Liberal Democrats launch green jobs manifesto pledge
Nick Clegg launched this latest plank of the Liberal Democrats' economic stimulus and job creation package visiting a former shipyard in Newcastle. The proposals would enable firms to manufacture off-shore wind turbines in the UK, instead of seeing them built abroad due to out-of-date facilities.
Current plans to expand wind farms in the North and Irish seas could see every one of the 6,400 turbines needed brought in from abroad, as there are currently no turbine manufacturers in the UK.
British ports are ideally located to host turbine manufacturers due to their proximity to the off-shore wind farms; however, they are currently unable to invest due to the lack of appropriate docks with suitable space.
The proposals to invest in physical infrastructure to support a greener economy also include a pledge to invest £100million in training and testing facilities, including at universities with specialist engineering research facilities such as Loughborough, Durham and Newcastle.
Commenting, Nick Clegg said:
"We need to make sure we come out of this recession with a rebalanced and green economy.
"Our plans would act as a huge boost for Britain's budding wind industry and create nearly 60,000 jobs in many shipyard cities where unemployment is a huge problem.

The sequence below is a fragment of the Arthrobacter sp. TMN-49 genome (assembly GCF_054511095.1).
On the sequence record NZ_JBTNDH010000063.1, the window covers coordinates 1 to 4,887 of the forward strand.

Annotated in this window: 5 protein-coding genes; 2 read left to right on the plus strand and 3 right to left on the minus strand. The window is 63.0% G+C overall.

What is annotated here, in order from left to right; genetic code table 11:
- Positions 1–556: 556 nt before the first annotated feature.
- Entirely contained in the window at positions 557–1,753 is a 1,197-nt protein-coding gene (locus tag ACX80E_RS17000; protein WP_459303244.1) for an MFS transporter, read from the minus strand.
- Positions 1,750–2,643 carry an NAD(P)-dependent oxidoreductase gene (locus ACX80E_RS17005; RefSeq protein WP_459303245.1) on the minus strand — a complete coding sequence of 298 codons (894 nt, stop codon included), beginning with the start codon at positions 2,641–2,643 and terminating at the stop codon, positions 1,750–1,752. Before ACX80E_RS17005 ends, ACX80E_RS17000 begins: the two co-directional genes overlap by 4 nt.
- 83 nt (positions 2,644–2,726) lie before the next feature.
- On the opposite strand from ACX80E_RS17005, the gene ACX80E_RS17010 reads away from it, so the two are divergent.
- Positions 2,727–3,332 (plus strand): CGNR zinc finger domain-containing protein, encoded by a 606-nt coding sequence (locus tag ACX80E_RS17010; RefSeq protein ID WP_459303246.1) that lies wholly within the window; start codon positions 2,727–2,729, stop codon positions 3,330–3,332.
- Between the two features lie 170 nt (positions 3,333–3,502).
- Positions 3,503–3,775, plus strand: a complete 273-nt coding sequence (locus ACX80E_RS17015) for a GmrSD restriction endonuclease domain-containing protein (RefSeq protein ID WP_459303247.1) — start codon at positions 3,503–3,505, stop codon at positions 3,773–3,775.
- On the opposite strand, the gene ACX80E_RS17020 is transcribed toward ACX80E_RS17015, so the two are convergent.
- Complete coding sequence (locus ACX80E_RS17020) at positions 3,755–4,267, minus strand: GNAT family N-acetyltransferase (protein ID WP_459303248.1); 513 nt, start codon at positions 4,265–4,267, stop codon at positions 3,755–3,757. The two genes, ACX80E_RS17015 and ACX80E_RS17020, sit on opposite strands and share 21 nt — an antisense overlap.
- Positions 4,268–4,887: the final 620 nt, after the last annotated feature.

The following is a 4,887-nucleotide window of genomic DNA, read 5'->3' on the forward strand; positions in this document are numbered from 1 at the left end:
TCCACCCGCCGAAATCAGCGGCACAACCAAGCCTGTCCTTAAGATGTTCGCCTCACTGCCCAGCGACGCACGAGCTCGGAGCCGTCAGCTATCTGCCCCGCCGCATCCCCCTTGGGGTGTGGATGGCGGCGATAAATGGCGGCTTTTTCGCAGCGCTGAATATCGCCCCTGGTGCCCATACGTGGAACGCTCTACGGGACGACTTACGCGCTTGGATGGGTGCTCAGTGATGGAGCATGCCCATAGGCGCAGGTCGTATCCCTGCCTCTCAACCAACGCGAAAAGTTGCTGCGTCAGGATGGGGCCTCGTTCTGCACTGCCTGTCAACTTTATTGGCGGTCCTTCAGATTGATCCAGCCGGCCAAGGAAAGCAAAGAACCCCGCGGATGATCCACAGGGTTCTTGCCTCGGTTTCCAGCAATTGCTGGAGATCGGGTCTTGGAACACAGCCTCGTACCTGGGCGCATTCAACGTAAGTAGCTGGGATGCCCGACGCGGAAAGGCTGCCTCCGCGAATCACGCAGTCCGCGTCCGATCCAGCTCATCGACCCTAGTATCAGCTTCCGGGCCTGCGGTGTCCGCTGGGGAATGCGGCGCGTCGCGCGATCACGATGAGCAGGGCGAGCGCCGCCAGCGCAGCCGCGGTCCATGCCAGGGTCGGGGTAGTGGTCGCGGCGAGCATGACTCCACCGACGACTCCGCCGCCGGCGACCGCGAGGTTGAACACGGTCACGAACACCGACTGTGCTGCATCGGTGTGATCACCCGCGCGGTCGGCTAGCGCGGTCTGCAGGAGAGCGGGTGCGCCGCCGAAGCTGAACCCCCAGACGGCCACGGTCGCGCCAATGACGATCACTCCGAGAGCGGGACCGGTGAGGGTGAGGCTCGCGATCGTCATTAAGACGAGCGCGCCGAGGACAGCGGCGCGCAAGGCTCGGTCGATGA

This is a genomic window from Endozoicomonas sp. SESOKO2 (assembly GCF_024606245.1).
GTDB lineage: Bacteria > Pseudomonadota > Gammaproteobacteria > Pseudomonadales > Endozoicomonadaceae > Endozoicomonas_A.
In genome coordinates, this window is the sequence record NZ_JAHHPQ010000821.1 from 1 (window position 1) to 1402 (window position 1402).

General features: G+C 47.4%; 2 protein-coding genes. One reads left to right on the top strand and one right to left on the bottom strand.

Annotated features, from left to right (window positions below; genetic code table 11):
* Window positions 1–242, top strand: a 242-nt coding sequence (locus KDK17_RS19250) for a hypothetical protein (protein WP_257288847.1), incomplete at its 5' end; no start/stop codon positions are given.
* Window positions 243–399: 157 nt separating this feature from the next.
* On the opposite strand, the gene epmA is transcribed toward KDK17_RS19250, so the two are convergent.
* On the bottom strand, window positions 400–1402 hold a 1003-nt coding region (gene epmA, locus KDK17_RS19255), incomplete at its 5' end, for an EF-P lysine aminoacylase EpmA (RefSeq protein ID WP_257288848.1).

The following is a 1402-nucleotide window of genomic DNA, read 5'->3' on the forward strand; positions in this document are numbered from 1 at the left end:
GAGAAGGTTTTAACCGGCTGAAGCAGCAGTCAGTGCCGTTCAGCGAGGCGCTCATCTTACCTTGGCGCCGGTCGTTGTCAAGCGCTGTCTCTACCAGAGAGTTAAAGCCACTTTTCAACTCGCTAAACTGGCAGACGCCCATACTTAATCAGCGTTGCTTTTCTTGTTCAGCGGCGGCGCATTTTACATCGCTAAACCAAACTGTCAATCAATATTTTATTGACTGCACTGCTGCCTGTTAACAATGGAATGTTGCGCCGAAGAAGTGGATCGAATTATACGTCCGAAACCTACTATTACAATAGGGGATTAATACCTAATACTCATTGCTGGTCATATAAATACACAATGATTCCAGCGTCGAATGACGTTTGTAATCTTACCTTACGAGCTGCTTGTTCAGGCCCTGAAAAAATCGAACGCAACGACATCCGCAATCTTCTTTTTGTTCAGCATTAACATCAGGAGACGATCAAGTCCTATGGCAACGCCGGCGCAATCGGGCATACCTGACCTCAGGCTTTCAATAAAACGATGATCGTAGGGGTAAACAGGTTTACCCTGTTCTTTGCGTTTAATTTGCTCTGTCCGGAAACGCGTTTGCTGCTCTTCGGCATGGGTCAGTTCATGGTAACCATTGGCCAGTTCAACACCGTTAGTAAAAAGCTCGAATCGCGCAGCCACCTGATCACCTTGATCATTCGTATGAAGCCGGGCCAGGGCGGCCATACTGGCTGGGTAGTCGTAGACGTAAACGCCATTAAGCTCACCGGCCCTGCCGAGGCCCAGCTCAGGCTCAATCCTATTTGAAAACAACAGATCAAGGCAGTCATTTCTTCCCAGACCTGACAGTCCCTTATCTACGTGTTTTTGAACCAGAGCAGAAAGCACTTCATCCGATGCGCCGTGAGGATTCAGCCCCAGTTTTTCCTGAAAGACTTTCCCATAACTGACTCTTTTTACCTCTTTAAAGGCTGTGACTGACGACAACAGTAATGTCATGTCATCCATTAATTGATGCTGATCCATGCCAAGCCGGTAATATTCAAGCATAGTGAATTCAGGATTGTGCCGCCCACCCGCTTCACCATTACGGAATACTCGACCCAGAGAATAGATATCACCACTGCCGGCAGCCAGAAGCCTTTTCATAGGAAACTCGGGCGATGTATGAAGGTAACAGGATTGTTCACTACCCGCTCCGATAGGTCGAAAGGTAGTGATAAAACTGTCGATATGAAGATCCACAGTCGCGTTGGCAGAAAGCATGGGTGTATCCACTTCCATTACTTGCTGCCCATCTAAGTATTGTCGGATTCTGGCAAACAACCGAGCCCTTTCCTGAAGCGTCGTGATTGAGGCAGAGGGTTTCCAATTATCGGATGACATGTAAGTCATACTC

"New off-shore turbines, with blades the size of the London Eye, need to be built and launched from modern docks, so we need to upgrade our shipyards to take advantage of this massive opportunity.
"Just imagine the docks and shipyards along the coastline of Britain coming to life and leading the world in this new technology.
"Expanding off-shore wind will create jobs but unless we act now, these jobs won't be British jobs. It's a scandal that 90% of the £1.75bn contract for a wind farm off the coast of Kent is going to foreign contractors, with the turbines being manufactured in Germany.
"Investing in infrastructure for a new green economy not only helps create jobs now but will allow Britain to take its place at the cutting edge of this growing industrial sector for the future.
"Britain clearly has the manufacturing and engineering expertise to lead the world in this green technology but government must play its part in supporting this."
In response to this announcement, John Sauven Greenpeace Executive Director said:
"This is the kind of practical vision that will bring Britain huge benefits.
"Using shipyards to launch a fleet of offshore turbines could make Britain an international powerhouse in wind power, and create thousands of jobs.
"But if we don't realise the huge potential of renewable energy in the UK, then we risk being left behind by other European countries."
The Policy in brief
The Liberal Democrats will renovate and adapt facilities in seven North and Irish Sea ports so they can be used to build the giant turbines needed for off-shore wind energy. This will be a huge boost for Britain's budding wind industry and create 57,000 jobs in many shipyard cities where unemployment is a huge problem.